Tuesday, May 8, 2012
Movie Review: The Delta Force (1986)
One of the more ambitious Cannon Film efforts, The Delta Force teams veteran Lee Marvin with expressionless Chuck Norris, throws a lot of once-famous names at the screen, and achieves some engagement by taking its time to develop a story and a dose of drama prior to the machine guns opening up. But once the shooting starts, it quickly disintegrates into the mind-numbing excesses that made most Golan - Globus productions infamously bad.
The elite counter-terrorist Delta Force, under the command of Colonel Alexander (Marvin) and Major McCoy (Norris) is dispatched to mount a rescue. Alexander and McCoy were part of the shambolic 1980 operation that spectacularly failed in an attempt to extract the American embassy hostages in Iran. Determined to make amends, the Delta Force launches a daring mission within Beirut to rescue the hostages and retrieve the hijacked plane.
The movie does exhibit an increased level of professionalism and care. Scenes and characters are given appropriate time to breathe and develop, and the earlier part of the hijacking saga hits some promising notes in building the on-board tension between assailants and victims. But the final third of the film retreats to the Neanderthal cave where most of Cannon's action films dwell. Norris' McCoy character in particular contributes to an elevated amount of nonsense, killing hordes of terrorists on a motorcycle filled with an endless supply of lethal rockets, and an uncanny ability to never miss a single target.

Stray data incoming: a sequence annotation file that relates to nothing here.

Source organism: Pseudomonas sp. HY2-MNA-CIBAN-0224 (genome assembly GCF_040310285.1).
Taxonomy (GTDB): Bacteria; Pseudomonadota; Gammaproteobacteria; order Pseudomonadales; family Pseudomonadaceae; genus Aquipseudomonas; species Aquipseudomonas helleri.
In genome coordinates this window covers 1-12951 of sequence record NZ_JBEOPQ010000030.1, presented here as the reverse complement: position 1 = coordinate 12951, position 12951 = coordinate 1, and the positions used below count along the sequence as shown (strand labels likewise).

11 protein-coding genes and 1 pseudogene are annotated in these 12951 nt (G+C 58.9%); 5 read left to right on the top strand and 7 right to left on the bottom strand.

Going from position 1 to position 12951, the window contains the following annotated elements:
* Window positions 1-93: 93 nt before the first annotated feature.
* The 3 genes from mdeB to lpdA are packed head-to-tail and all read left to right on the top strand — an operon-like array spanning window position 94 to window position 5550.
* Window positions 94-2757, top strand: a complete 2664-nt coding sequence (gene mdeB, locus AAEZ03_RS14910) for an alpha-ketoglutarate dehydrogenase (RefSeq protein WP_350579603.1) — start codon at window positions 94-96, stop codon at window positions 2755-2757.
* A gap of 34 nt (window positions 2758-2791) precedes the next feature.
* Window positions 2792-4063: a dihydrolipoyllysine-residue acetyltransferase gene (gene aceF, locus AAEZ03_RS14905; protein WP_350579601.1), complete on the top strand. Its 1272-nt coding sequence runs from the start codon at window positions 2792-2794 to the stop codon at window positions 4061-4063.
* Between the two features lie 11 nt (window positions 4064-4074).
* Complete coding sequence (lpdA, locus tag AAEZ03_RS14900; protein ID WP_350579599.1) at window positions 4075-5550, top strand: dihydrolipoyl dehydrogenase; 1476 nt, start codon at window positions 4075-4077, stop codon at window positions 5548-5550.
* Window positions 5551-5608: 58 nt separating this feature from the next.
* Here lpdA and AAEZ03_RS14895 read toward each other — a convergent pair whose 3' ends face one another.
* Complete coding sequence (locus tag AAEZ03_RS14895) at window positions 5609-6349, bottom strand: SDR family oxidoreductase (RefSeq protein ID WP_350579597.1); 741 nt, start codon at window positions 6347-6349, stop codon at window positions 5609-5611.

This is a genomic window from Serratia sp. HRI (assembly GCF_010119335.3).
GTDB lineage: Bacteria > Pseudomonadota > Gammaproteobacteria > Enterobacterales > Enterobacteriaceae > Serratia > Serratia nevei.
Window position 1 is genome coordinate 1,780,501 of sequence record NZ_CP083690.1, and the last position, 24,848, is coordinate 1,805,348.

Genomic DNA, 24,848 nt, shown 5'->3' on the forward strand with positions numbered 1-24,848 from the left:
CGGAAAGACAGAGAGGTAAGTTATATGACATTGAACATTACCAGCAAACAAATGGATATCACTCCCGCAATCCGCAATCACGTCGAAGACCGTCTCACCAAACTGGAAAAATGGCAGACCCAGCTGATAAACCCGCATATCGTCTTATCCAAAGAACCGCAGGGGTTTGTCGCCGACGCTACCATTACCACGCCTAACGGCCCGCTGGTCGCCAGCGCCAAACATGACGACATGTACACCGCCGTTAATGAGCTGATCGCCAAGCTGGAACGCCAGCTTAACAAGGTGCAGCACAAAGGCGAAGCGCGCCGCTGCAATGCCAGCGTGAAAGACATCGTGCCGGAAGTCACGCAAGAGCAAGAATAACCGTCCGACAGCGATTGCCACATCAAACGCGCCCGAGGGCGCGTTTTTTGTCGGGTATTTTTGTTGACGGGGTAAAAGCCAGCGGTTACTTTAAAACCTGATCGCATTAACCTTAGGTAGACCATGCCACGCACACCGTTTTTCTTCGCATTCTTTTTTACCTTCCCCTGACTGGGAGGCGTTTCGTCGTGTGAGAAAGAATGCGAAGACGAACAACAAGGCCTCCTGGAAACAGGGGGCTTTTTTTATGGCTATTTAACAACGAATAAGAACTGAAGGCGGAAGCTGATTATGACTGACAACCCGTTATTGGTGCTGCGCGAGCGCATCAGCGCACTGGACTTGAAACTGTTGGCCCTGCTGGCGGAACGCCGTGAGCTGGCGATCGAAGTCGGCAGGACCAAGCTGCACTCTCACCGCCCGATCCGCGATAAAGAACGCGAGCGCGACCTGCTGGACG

But saddest of all is Lee Marvin's frail appearance in The Delta Force. In his farewell performance, he undoubtedly elevates the movie with an injection of distinguished talent and sheer presence. But he is also undeniably fragile and too old for the role, going through the motions in almost visible discomfort.
The Delta Force is not without its point of interest, but the production's limited tool set confines the experience to the cramped economy class, near the dank rear of the plane.
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